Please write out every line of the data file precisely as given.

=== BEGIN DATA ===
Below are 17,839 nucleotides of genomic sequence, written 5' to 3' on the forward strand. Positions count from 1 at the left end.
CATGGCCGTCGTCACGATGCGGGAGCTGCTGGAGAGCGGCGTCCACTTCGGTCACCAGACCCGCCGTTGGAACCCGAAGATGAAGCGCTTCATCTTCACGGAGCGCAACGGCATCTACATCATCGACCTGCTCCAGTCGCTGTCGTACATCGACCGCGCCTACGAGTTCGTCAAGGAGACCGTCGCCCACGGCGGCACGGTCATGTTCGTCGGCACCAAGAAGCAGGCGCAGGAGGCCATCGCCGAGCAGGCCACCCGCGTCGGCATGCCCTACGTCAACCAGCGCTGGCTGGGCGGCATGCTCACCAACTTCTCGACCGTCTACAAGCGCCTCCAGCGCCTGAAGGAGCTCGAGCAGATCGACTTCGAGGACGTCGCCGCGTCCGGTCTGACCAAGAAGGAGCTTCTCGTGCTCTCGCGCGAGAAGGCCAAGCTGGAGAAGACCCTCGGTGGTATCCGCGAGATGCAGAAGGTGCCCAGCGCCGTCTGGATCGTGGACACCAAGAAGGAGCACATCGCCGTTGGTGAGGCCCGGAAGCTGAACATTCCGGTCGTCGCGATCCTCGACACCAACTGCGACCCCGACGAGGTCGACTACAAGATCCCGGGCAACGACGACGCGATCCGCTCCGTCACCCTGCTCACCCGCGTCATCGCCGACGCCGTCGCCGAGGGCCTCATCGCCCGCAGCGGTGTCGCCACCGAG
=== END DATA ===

Below are 17,839 nucleotides of genomic sequence, written 5' to 3' on the forward strand. Positions count from 1 at the left end.
CATGGCCGTCGTCACGATGCGGGAGCTGCTGGAGAGCGGCGTCCACTTCGGTCACCAGACCCGCCGTTGGAACCCGAAGATGAAGCGCTTCATCTTCACGGAGCGCAACGGCATCTACATCATCGACCTGCTCCAGTCGCTGTCGTACATCGACCGCGCCTACGAGTTCGTCAAGGAGACCGTCGCCCACGGCGGCACGGTCATGTTCGTCGGCACCAAGAAGCAGGCGCAGGAGGCCATCGCCGAGCAGGCCACCCGCGTCGGCATGCCCTACGTCAACCAGCGCTGGCTGGGCGGCATGCTCACCAACTTCTCGACCGTCTACAAGCGCCTCCAGCGCCTGAAGGAGCTCGAGCAGATCGACTTCGAGGACGTCGCCGCGTCCGGTCTGACCAAGAAGGAGCTTCTCGTGCTCTCGCGCGAGAAGGCCAAGCTGGAGAAGACCCTCGGTGGTATCCGCGAGATGCAGAAGGTGCCCAGCGCCGTCTGGATCGTGGACACCAAGAAGGAGCACATCGCCGTTGGTGAGGCCCGGAAGCTGAACATTCCGGTCGTCGCGATCCTCGACACCAACTGCGACCCCGACGAGGTCGACTACAAGATCCCGGGCAACGACGACGCGATCCGCTCCGTCACCCTGCTCACCCGCGTCATCGCCGACGCCGTCGCCGAGGGCCTCATCGCCCGCAGCGGTGTCGCCACCGAG